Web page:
4. Thanks for the advice Grumps. What you’re doing sounds a lot like what I’m aiming for. I don’t want to be the cheapest company, I want to truly exceed customer’s expectations. I want to compete on service, not price. I would much rather run 2 calls for $75 than 4 calls for $40, because I understand that even though the gross revenue is less, the net revenue is greater. My previous boss was a stickler for maintenance and cleanliness and he instilled that in me. When I first started, day 2 of my employment I got my ass chewed because the wire rope wasn’t a perfect spool. I had a car that was at an angle and it caused the wire rope to spool heavily to one side. After that lashing, I would arrive on an accident scene and see guys from other companies yanking and fighting their wire rope because it was a kinked, frayed bird nest and then I understood why my boss got on to me, and I made sure to keep my winches perfectly spooled from then on. I’ve seen how poorly maintained equipment is not only inefficient and unsafe, but it also makes you look incompetent when on scene. There’s enough to worry about on the side of the road, no need to add more problems by not maintaining your equipment. I can only hope to get customers who refuse to use anyone else. That’s truly a testament to how well you run your business and the great job you do. How has your Ram treated you?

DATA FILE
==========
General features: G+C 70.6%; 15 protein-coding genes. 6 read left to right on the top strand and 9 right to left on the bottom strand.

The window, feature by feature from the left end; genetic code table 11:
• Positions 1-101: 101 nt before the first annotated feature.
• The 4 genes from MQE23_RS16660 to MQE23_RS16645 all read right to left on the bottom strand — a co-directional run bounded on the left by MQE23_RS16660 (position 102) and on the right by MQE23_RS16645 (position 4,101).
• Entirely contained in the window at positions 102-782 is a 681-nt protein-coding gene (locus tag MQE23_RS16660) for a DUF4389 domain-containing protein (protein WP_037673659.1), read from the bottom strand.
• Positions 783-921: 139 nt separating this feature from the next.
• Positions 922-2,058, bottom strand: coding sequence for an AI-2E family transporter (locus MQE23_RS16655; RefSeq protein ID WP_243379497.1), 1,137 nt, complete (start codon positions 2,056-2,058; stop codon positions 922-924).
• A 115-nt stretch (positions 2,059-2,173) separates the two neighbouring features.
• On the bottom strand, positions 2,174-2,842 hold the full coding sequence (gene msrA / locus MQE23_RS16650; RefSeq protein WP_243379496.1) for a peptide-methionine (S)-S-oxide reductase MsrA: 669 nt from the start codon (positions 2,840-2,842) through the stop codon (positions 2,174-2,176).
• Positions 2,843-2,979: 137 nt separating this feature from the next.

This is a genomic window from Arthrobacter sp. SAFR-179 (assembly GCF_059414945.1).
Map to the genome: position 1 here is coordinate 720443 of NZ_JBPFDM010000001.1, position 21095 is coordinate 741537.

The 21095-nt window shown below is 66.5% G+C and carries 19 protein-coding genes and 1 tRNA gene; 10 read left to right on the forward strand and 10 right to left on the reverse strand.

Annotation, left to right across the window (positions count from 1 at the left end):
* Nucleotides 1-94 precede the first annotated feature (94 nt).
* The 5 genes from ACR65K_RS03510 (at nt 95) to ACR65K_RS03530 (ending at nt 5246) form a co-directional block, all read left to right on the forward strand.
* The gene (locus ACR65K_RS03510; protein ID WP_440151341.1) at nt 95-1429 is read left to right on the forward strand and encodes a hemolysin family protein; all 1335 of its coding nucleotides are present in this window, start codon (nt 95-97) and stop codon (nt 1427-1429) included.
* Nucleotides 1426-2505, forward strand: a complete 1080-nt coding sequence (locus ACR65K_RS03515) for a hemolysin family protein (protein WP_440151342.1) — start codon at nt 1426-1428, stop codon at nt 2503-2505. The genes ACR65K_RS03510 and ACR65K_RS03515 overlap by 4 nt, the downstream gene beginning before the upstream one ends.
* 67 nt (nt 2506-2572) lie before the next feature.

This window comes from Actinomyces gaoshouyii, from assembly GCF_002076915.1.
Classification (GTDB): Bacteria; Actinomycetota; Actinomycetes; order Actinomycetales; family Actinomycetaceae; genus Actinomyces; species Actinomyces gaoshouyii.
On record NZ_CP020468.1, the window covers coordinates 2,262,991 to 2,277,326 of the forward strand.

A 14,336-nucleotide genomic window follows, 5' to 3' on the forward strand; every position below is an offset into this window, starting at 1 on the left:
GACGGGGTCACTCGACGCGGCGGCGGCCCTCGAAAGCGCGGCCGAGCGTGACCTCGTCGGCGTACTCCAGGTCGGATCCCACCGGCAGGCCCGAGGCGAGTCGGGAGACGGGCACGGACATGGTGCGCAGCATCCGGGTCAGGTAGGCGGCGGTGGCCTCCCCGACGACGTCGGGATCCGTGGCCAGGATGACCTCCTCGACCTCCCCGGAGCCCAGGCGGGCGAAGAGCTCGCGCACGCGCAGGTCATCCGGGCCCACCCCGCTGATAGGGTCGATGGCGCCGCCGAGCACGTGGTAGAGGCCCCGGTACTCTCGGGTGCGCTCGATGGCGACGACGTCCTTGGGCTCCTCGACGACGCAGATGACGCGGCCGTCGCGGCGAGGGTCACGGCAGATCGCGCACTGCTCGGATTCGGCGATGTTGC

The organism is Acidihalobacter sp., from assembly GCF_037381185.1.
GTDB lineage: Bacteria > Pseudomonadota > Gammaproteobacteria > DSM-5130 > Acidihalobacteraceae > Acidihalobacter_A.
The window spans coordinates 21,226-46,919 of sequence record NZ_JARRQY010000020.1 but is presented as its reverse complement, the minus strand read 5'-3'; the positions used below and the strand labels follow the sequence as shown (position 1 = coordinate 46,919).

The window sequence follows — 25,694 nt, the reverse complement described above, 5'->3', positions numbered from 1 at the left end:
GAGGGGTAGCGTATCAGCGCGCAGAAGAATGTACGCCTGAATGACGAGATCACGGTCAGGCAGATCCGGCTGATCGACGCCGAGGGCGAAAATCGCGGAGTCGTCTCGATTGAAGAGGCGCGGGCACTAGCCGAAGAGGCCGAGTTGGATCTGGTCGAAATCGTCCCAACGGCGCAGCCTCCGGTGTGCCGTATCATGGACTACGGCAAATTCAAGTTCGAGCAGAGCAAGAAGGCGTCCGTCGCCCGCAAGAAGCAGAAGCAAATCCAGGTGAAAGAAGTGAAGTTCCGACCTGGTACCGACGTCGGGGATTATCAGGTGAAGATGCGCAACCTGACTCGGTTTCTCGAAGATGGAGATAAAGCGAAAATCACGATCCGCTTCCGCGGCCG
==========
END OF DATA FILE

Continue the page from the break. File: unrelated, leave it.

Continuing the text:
5. Thanks for the advice Randall. You’re right about the SUVs. I don’t see Suburbans or the extended Expeditions fitting on a 19.5’ bed either, but maybe I’m wrong. Like I said, I have no experience running a 550/5500 as a carrier, only as a wrecker, so I’m not sure how capable they are as a carrier. We always ran 21-22ft 26k carriers, but several companies are running the 550/5500 chassis. As for police rotation work, that will come later. Like you said, I’ll need a twin line wrecker and a fenced storage lot/shop at a minimum before that can happen. Ideally a 3rd backup truck as well, but not required. These newer trucks are virtually impossible to fix yourself, and good luck finding an simple older truck that’s not completely beat to death. Any suggestions on years and models to stay away from? I know Maxxforce is a no go. I’ve always had good luck with Cummins, but am not familiar with the new Powerstrokes. Seems some years are ok while other had some issues. Thanks again for the advice, as well as all you do for the industry.